COMMENT | Much of the encomia for Kassim Ahmad, who died at the age of 84 in Kulim yesterday, spoke of his courage in the face of repression of his beliefs.
Kassim exemplified Ernest Hemingway's definition of courage as grace under pressure. He was serene in facing the waves of hostile reaction to his beliefs – save in one instance.
This was when he blamed Anwar Ibrahim for forestalling the evolution of a debate he wanted with critics of his book, “Hadis: Satu Penilaian Semula” (Hadith: A Re-evaluation).
Kassim had wanted the book, which was banned shortly after its publication in 1986, to evoke a debate on the arguments he had adduced for making the Quran – and not the Hadith – as the principal source of Islamic faith and jurisprudence.
The conventional view was that the sources of Islamic jurisprudence were the Quran, Hadith and the general consensus of Islamic scholars. Kassim had argued that the Hadith contradicting the Quran could not be relied upon as a source of Islamic jurisprudence.
He fingered Anwar (photo), then a cabinet minister, as having played the main role behind the scenes to stop any debate on the book from taking place, specifically a debate with the Malaysian Muslim Youth Movement (Abim).
The debate didn’t go ahead. Kassim, ever willing to debate his disputants, blamed Anwar for this.
Anwar was then seen as the go-to Islamist in government, having been Abim leader from the early 1970s, before mutating from government critic to collaborator in the drive that begun under then prime minister Dr Mahathir Mohamad in 1982 to inject Islam into the administration and governance of the country.
From the perspective of the years gone by, this move is now seen as having paved the way for the weakening of the secular underpinnings of the 1957 Constitution inaugurating the country's birth – thus opening the way to what many feared would be the eventual Islamisation of the country, which would have been a travesty of what the country's founders envisaged.
Kassim would remain scurrilous and vituperative on Anwar's alleged role in foreclosing debate on the banned book.
'Amenable, amicable and kind'
The venomous streak that was much in evidence whenever Anwar's name or fate came up in conversations between Kassim and friends who came a-visiting seemed uncharacteristic of the man who was otherwise amenable, amicable and kind.
From the time he graduated from the University of Malaya in Singapore in the late 1950s to the mid-1980s, when he called for a reevaluation of the hadith, Kassim distinguished himself as a thinker who was wont to go against the convention.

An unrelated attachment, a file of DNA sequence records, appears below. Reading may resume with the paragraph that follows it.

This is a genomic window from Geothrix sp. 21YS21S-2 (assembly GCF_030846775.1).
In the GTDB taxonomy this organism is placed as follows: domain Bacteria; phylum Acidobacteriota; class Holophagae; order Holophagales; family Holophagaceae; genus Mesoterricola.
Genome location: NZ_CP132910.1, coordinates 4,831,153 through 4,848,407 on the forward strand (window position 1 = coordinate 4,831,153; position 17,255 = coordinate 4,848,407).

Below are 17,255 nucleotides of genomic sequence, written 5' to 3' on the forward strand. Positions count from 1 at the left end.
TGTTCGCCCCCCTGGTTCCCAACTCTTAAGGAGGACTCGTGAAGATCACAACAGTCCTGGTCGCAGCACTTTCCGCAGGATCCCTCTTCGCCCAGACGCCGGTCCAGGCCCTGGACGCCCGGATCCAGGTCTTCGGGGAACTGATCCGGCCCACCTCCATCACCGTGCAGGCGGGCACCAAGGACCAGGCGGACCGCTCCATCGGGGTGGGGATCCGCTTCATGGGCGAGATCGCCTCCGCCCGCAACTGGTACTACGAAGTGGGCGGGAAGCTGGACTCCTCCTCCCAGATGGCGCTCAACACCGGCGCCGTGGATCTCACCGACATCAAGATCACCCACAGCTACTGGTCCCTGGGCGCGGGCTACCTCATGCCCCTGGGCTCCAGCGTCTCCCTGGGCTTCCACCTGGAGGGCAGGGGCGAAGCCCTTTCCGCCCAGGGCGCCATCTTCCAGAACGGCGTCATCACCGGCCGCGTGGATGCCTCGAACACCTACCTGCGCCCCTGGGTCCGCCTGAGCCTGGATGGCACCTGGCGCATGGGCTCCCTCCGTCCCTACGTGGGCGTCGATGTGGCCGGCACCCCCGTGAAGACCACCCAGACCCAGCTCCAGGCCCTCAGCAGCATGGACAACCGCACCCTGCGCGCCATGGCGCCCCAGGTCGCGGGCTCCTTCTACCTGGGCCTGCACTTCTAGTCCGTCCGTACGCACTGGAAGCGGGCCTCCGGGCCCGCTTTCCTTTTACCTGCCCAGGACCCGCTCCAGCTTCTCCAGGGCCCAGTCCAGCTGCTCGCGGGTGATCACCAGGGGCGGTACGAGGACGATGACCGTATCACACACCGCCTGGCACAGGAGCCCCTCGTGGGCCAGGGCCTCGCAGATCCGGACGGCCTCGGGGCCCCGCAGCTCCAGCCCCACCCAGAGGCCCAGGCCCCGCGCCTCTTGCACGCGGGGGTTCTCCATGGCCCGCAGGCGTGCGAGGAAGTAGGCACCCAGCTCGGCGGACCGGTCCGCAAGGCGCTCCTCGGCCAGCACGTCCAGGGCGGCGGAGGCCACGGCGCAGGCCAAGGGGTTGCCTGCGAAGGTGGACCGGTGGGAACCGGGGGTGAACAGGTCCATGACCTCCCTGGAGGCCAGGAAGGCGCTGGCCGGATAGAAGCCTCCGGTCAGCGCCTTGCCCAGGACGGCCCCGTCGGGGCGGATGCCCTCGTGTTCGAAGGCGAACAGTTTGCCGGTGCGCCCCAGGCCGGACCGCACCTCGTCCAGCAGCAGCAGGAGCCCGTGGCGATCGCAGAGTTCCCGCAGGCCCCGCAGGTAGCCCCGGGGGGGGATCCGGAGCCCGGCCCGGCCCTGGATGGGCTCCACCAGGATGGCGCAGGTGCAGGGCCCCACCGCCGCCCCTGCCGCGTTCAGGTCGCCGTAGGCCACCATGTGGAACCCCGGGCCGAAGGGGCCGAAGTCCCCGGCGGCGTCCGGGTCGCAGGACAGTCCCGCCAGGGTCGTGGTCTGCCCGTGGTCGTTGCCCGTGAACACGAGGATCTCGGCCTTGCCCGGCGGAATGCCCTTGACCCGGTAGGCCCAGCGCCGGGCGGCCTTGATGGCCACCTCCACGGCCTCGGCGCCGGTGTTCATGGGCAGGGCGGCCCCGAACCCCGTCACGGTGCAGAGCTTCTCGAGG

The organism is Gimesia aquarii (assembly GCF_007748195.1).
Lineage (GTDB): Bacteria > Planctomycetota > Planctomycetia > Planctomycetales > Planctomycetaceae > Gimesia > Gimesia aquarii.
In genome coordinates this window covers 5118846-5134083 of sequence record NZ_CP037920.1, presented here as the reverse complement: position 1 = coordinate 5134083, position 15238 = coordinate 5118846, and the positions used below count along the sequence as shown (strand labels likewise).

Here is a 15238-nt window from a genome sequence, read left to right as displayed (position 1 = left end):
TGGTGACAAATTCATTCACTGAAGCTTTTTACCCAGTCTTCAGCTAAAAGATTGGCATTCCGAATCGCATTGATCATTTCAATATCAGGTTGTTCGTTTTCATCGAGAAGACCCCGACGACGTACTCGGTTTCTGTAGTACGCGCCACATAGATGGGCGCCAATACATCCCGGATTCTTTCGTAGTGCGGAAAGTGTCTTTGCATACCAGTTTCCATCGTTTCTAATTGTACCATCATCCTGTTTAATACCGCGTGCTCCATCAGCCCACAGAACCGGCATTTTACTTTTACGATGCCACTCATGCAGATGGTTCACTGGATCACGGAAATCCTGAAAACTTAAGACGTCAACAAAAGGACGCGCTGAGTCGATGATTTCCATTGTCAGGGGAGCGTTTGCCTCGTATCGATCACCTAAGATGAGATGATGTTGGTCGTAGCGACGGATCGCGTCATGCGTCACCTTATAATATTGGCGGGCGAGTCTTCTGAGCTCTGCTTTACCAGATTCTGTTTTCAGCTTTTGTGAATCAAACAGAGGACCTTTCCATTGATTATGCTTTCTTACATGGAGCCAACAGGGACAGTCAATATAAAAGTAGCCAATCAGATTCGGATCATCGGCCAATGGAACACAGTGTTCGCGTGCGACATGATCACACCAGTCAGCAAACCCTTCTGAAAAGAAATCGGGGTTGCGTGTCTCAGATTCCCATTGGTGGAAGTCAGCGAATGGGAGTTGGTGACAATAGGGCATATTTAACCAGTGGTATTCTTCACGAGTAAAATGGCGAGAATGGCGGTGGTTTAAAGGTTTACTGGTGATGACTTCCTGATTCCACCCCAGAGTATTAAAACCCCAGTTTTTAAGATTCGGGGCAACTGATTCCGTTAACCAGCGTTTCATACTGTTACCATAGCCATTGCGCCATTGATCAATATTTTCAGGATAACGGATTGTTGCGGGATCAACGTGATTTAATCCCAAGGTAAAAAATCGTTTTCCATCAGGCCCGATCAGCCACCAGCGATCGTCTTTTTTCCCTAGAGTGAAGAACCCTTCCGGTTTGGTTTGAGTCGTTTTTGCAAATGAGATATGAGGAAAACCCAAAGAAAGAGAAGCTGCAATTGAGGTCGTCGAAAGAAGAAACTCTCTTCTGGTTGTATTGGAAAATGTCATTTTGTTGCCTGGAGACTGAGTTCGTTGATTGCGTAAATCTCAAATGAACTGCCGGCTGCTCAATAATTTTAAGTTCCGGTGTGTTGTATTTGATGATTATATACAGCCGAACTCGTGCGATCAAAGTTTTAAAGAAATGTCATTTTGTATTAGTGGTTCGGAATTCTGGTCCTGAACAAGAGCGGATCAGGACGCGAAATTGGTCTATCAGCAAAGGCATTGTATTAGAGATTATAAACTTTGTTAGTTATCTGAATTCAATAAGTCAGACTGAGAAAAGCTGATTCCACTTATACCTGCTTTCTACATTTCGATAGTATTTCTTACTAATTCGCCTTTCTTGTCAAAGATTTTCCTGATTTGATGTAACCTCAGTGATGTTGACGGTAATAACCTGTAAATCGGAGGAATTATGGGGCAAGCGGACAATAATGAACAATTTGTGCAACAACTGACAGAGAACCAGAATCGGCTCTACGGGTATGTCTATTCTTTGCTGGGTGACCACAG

He had espoused the merits of Hang Jebat as the authentic Malay hero, in contradistinction to Hang Tuah as the archetype, in Malay intellectual discourse in the early 1960s.
He introduced “scientific socialism” to Parti Rakyat Malaysia in the mid-1960s when he took over its reins from founder Ahmad Boestamam, and changed the party's name to Parti Sosialis Rakyat Malaysia, in conformity with the Marxist view that their ideology was irrefutable science.
Even when he began to abandon scientific socialism for an Islamic worldview while under ISA detention between 1976 and 1981, it was towards “Teori Sosial Moden Islam” (Modern Islamic Social Theory), the name of the treatise he would pen after being freed, and not towards anything nebulous.
Kassim’s was an intellect that craved certainty for its beliefs, where such certainty is elusive. That was probably why he took an oppositional view of the Hadith, with some of its origins in the mists of times long ago.
Whether it was jousting with national literary laureate Shahnon Ahmad on the role of art and literature in Islamic discourse, or with Islamists on the reliability of the Hadith, Kassim evinced the air of the scientific rationalist.
He had the iconoclast's penchant for challenging orthodoxies, but this yen came with the ideologue’s weakness for certainties.
The French writer Honoré de Balzac knew the type when he observed that “It's not sufficient to be a man; one must be a system.”
TERENCE NETTO has been a journalist for more than four decades. A sobering discovery has been that those who protest the loudest tend to replicate the faults they revile in others.
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